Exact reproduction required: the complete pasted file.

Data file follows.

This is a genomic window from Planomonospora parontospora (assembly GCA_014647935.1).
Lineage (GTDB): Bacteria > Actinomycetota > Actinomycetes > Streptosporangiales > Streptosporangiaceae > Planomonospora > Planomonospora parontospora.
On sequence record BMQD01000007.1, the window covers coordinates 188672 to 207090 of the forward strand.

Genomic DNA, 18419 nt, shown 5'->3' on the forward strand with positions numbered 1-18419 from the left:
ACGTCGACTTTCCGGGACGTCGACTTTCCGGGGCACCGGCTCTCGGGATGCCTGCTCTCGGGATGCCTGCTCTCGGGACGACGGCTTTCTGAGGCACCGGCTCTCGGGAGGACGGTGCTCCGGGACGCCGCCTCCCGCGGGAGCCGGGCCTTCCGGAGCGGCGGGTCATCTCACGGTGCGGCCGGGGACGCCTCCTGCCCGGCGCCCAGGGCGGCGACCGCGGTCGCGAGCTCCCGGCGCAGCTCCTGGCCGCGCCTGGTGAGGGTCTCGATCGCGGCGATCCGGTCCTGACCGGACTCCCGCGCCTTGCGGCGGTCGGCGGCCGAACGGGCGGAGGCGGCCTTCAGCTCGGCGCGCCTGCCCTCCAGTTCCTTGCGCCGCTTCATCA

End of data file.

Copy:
This is a genomic window from Planomonospora parontospora (assembly GCA_014647935.1).
Lineage (GTDB): Bacteria > Actinomycetota > Actinomycetes > Streptosporangiales > Streptosporangiaceae > Planomonospora > Planomonospora parontospora.
On sequence record BMQD01000007.1, the window covers coordinates 188672 to 207090 of the forward strand.

Genomic DNA, 18419 nt, shown 5'->3' on the forward strand with positions numbered 1-18419 from the left:
ACGTCGACTTTCCGGGACGTCGACTTTCCGGGGCACCGGCTCTCGGGATGCCTGCTCTCGGGATGCCTGCTCTCGGGACGACGGCTTTCTGAGGCACCGGCTCTCGGGAGGACGGTGCTCCGGGACGCCGCCTCCCGCGGGAGCCGGGCCTTCCGGAGCGGCGGGTCATCTCACGGTGCGGCCGGGGACGCCTCCTGCCCGGCGCCCAGGGCGGCGACCGCGGTCGCGAGCTCCCGGCGCAGCTCCTGGCCGCGCCTGGTGAGGGTCTCGATCGCGGCGATCCGGTCCTGACCGGACTCCCGCGCCTTGCGGCGGTCGGCGGCCGAACGGGCGGAGGCGGCCTTCAGCTCGGCGCGCCTGCCCTCCAGTTCCTTGCGCCGCTTCATCA